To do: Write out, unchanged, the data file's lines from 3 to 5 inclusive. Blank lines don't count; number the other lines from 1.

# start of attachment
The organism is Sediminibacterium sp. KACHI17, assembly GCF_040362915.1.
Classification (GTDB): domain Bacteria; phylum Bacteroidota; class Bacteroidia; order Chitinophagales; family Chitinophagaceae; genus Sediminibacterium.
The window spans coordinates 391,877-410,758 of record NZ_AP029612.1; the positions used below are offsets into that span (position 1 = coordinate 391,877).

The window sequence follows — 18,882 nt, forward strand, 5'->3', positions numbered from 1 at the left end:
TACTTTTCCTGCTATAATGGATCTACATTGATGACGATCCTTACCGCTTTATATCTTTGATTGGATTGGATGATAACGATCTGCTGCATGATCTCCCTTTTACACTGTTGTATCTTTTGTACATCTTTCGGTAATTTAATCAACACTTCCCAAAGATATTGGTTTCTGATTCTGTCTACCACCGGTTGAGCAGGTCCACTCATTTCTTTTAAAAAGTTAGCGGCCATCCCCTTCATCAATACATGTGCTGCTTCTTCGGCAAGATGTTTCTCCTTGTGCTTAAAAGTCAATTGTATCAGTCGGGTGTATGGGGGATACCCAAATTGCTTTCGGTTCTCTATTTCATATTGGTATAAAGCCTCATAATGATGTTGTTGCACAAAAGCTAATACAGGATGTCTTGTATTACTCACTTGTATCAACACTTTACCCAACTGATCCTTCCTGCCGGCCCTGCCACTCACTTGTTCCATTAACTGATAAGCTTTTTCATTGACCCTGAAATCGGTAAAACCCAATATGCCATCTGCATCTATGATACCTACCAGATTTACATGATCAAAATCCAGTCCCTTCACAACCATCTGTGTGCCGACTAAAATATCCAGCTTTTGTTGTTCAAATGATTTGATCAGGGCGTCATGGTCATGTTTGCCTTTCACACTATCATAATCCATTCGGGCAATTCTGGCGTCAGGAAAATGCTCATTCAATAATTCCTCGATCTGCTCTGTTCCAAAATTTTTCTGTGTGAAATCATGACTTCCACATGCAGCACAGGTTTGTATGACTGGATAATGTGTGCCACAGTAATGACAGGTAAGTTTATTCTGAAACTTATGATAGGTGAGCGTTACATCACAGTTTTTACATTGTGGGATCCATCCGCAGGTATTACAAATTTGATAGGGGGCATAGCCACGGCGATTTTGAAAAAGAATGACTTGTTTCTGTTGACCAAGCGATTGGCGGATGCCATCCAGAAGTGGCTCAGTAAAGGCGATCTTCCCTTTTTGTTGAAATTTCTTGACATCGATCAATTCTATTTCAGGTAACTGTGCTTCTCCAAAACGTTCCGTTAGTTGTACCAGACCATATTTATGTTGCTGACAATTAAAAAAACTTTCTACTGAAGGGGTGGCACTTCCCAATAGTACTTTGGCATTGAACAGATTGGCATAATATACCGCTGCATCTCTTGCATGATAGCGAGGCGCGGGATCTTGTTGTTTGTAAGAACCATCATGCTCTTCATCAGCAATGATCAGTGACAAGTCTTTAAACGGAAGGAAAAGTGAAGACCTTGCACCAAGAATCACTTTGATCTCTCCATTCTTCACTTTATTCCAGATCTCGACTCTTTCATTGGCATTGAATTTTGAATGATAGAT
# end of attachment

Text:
The window spans coordinates 391,877-410,758 of record NZ_AP029612.1; the positions used below are offsets into that span (position 1 = coordinate 391,877).

The window sequence follows — 18,882 nt, forward strand, 5'->3', positions numbered from 1 at the left end:
TACTTTTCCTGCTATAATGGATCTACATTGATGACGATCCTTACCGCTTTATATCTTTGATTGGATTGGATGATAACGATCTGCTGCATGATCTCCCTTTTACACTGTTGTATCTTTTGTACATCTTTCGGTAATTTAATCAACACTTCCCAAAGATATTGGTTTCTGATTCTGTCTACCACCGGTTGAGCAGGTCCACTCATTTCTTTTAAAAAGTTAGCGGCCATCCCCTTCATCAATACATGTGCTGCTTCTTCGGCAAGATGTTTCTCCTTGTGCTTAAAAGTCAATTGTATCAGTCGGGTGTATGGGGGATACCCAAATTGCTTTCGGTTCTCTATTTCATATTGGTATAAAGCCTCATAATGATGTTGTTGCACAAAAGCTAATACAGGATGTCTTGTATTACTCACTTGTATCAACACTTTACCCAACTGATCCTTCCTGCCGGCCCTGCCACTCACTTGTTCCATTAACTGATAAGCTTTTTCATTGACCCTGAAATCGGTAAAACCCAATATGCCATCTGCATCTATGATACCTACCAGATTTACATGATCAAAATCCAGTCCCTTCACAACCATCTGTGTGCCGACTAAAATATCCAGCTTTTGTTGTTCAAATGATTTGATCAGGGCGTCATGGTCATGTTTGCCTTTCACACTATCATAATCCATTCGGGCAATTCTGGCGTCAGGAAAATGCTCATTCAATAATTCCTCGATCTGCTCTGTTCCAAAATTTTTCTGTGTGAAATCATGACTTCCACATGCAGCACAGGTTTGTATGACTGGATAATGTGTGCCACAGTAATGACAGGTAAGTTTATTCTGAAACTTATGATAGGTGAGCGTTACATCACAGTTTTTACATTGTGGGATCCATCCGCAGGTATTACAAATTTGATAGGGGGCATAGCCACGGCGATTTTGAAAAAGAATGACTTGTTTCTGTTGACCAAGCGATTGGCGGATGCCATCCAGAAGTGGCTCAGTAAAGGCGATCTTCCCTTTTTGTTGAAATTTCTTGACATCGATCAATTCTATTTCAGGTAACTGTGCTTCTCCAAAACGTTCCGTTAGTTGTACCAGACCATATTTATGTTGCTGACAATTAAAAAAACTTTCTACTGAAGGGGTGGCACTTCCCAATAGTACTTTGGCATTGAACAGATTGGCATAATATACCGCTGCATCTCTTGCATGATAGCGAGGCGCGGGATCTTGTTGTTTGTAAGAACCATCATGCTCTTCATCAGCAATGATCAGTGACAAGTCTTTAAACGGAAGGAAAAGTGAAGACCTTGCACCAAGAATCACTTTGATCTCTCCATTCTTCACTTTATTCCAGATCTCGACTCTTTCATTGGCATTGAATTTTGAATGATAGAT